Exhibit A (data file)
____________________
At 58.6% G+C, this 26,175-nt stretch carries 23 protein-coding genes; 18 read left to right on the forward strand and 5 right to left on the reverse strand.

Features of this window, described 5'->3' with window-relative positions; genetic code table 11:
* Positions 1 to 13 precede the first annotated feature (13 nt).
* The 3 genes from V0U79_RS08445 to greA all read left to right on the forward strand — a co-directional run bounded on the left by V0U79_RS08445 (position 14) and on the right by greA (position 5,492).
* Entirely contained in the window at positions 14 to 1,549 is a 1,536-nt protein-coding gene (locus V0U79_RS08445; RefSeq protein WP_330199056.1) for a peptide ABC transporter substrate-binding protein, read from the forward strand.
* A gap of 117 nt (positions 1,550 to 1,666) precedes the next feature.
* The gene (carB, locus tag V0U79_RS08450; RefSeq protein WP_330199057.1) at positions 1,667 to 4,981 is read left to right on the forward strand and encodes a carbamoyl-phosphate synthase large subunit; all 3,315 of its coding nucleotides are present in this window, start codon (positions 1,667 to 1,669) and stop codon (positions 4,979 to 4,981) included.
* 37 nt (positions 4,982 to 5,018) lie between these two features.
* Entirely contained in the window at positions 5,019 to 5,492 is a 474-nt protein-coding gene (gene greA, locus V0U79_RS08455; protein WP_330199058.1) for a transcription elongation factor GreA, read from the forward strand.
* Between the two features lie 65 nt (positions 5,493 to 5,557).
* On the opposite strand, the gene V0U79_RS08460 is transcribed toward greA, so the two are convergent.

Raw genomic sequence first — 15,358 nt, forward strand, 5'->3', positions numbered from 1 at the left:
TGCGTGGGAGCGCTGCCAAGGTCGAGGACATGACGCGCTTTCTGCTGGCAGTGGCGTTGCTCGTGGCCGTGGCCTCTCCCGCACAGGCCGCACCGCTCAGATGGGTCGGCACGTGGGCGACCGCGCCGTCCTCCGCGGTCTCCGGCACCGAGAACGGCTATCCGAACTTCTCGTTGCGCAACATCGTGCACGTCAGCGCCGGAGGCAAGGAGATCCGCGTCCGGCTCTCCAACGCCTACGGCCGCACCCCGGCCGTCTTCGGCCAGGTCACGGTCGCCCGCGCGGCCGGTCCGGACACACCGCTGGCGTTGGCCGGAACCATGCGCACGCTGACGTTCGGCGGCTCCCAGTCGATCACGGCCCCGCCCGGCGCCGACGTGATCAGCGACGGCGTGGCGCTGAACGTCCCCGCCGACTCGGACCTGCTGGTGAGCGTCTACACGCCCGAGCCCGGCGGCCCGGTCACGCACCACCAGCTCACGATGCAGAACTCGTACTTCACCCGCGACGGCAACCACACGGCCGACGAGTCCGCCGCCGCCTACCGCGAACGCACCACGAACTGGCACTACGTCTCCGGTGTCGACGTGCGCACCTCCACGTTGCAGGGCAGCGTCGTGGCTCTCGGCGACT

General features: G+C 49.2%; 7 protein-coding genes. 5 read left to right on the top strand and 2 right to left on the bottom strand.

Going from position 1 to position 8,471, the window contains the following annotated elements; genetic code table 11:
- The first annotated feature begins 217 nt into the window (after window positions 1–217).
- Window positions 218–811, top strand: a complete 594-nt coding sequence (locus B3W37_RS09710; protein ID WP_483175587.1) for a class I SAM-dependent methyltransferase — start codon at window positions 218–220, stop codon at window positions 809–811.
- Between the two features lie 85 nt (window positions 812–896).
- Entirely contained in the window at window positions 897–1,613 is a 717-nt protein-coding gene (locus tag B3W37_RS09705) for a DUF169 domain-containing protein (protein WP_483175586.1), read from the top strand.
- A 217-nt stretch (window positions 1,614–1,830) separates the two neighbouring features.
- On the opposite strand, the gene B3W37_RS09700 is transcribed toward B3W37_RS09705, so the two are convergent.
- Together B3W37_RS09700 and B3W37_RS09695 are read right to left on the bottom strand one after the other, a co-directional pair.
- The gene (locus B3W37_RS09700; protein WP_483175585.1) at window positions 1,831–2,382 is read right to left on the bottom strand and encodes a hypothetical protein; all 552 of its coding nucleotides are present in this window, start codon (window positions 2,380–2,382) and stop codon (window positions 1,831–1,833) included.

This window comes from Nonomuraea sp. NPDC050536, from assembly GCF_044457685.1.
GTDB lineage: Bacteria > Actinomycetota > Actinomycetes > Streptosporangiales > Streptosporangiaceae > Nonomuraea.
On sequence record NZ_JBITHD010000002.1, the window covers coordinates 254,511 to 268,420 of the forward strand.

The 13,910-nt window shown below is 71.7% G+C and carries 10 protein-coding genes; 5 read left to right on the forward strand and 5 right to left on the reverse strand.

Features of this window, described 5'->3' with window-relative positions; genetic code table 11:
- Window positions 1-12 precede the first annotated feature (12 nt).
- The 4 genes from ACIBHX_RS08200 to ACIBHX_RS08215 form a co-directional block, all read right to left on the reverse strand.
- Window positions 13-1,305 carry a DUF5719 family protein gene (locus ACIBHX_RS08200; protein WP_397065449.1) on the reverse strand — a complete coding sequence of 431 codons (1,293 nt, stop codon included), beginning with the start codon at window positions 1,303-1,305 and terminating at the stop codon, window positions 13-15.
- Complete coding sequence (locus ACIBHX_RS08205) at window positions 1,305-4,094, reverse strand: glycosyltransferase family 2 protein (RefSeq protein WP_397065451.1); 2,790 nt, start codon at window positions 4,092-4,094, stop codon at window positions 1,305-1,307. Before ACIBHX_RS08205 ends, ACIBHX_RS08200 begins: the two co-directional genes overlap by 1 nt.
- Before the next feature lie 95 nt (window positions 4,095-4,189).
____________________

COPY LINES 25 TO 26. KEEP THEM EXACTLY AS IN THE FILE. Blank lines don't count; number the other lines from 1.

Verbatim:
GTDB lineage: Bacteria > Actinomycetota > Actinomycetes > Streptosporangiales > Streptosporangiaceae > Nonomuraea.
On sequence record NZ_JBITHD010000002.1, the window covers coordinates 254,511 to 268,420 of the forward strand.